Wednesday, January 18, 2017

What to Do (and What Not to Do) When Your Pastor Move On

I heard from another pastor recently whose exit from his church went sideways. He and his wife believed the Lord had called them to step down from their current position and serve in another location, and after several years of (by all accounts) successful ministry, he believed he was resigning on good terms. He knew his news would be a surprise to his congregation, but he was not prepared for the depth of hurt feelings and anger his departure would stir up. And what should have been a bittersweet parting of ways turned into a sad limping away.

His story isn’t rare. And it’s quite a fascinating—if depressing—phenomenon. I’ve heard from more than a few ministers who’ve resigned on good terms—no moral failings, no being forced out, no ethical impropriety, no significant ministerial failure or exacerbating conflict in the church—and yet found themselves surprised and hurt by their congregation’s handling of their exit. We sometimes expect pastors leaving under bad terms to leave a bad taste in the church’s mouth, but we don’t really think about what can go wrong when an otherwise good pastor leaves under otherwise good circumstances.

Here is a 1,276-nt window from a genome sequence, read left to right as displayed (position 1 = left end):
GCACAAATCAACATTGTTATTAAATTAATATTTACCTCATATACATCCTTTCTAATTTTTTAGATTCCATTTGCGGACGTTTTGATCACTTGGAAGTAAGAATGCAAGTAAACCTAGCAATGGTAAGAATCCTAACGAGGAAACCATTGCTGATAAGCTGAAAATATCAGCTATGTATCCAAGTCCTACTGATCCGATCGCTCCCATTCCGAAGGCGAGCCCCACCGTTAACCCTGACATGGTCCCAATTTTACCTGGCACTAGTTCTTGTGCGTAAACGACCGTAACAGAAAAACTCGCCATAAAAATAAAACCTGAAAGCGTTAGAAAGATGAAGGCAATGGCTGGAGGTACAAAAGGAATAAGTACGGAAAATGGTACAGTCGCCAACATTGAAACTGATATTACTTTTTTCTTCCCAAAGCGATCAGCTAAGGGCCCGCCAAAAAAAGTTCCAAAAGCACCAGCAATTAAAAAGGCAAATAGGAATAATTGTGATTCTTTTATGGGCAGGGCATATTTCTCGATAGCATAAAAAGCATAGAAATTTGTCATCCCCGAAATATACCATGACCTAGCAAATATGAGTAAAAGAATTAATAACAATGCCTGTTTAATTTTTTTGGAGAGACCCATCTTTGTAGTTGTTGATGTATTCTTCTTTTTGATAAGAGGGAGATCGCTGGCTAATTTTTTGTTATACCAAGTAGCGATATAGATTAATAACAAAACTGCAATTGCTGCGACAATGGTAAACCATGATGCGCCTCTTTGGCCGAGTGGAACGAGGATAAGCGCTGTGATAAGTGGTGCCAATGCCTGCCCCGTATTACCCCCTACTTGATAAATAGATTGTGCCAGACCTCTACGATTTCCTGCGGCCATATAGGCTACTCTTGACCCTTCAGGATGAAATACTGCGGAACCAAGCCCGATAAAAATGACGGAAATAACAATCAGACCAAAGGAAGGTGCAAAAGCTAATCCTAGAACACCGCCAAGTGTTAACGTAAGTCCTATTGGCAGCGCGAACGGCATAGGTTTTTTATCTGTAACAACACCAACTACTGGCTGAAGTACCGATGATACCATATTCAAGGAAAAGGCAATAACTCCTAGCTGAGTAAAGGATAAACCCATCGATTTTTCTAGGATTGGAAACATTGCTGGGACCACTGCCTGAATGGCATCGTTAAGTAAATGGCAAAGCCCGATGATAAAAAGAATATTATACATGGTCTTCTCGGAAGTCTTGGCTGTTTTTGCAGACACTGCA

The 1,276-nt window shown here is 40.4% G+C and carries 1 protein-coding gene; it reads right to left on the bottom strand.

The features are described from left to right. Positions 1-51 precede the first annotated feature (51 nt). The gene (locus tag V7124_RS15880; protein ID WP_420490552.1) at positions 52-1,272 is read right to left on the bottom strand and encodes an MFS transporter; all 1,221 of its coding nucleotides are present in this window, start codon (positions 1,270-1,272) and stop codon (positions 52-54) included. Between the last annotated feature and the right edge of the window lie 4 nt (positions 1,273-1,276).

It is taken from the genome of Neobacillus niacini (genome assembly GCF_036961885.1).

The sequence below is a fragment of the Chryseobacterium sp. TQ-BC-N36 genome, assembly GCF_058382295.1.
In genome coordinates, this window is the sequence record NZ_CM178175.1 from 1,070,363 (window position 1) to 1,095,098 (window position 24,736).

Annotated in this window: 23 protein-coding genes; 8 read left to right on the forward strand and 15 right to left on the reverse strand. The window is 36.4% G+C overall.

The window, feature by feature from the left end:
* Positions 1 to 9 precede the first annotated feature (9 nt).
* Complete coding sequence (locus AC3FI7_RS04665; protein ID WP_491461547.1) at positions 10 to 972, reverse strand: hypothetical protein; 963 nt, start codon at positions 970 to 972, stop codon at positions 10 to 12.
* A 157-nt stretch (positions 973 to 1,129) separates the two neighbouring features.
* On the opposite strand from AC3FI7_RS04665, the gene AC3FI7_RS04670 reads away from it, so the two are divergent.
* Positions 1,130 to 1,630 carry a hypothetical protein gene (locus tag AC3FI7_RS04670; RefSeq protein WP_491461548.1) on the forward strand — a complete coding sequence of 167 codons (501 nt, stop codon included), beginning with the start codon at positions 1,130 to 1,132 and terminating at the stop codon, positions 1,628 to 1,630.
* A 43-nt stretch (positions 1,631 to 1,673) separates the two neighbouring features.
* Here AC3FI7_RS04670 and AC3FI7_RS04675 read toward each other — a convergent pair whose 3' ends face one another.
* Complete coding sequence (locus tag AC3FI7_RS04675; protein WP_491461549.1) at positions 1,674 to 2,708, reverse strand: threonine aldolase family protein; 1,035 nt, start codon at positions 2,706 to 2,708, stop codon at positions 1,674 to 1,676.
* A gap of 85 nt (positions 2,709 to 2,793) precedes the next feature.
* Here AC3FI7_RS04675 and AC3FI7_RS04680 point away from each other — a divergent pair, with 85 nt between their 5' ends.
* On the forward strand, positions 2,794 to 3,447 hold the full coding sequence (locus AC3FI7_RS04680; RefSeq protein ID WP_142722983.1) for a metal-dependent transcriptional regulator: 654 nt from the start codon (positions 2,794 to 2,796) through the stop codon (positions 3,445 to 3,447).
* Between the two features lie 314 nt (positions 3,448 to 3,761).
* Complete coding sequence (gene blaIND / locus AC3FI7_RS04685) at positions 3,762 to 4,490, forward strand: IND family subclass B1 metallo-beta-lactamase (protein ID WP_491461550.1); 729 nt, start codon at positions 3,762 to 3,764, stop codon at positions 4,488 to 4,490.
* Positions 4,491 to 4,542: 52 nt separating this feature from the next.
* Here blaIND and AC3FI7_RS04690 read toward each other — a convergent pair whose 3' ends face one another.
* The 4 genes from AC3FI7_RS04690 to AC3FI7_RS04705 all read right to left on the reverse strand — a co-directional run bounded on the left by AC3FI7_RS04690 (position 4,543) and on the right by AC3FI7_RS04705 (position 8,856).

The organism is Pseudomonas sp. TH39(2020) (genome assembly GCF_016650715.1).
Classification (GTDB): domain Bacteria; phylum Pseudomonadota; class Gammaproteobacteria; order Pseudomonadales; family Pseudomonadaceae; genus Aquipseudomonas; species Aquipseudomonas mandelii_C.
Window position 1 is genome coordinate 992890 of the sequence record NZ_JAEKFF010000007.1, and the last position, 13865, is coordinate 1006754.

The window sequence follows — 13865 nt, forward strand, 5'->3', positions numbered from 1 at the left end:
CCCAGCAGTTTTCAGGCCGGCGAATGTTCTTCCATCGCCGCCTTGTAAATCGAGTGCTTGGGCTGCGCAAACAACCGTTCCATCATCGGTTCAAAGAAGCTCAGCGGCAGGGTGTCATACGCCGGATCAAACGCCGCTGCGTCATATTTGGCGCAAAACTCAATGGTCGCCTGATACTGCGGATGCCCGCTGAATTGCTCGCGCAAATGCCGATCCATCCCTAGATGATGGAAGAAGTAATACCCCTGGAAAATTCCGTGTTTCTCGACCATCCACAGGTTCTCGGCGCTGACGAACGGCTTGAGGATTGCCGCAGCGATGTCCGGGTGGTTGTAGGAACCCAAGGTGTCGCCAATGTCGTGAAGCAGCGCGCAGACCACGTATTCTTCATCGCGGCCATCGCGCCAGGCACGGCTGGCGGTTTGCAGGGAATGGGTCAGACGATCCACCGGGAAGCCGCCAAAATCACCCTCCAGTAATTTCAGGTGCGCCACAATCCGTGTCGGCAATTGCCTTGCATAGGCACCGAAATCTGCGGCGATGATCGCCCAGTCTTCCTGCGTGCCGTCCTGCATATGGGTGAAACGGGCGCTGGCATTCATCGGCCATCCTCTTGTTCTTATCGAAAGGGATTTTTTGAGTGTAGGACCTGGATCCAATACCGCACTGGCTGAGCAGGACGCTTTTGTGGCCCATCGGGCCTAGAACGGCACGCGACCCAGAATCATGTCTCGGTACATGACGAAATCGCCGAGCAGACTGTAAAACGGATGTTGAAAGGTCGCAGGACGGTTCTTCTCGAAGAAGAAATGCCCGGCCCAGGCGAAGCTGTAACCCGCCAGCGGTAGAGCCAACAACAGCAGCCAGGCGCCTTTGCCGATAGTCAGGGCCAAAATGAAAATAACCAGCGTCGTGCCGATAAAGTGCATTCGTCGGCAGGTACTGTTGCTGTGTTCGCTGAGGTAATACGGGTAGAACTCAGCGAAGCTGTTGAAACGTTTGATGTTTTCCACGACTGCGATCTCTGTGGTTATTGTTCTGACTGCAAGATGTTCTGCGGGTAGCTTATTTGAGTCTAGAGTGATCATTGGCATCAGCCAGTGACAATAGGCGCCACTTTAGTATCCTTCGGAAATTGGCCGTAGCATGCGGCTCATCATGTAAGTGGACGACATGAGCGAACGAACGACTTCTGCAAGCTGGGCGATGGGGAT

If you’ve got a good pastor, now is the time to think about this. He may not leave any time soon (or ever!), but preparing your heart now for a statistically common reality can help prevent plenty of heartaches in the future—for you and for them. Here are some things the church ought to do if and when their pastor resigns under good circumstances.... Read More

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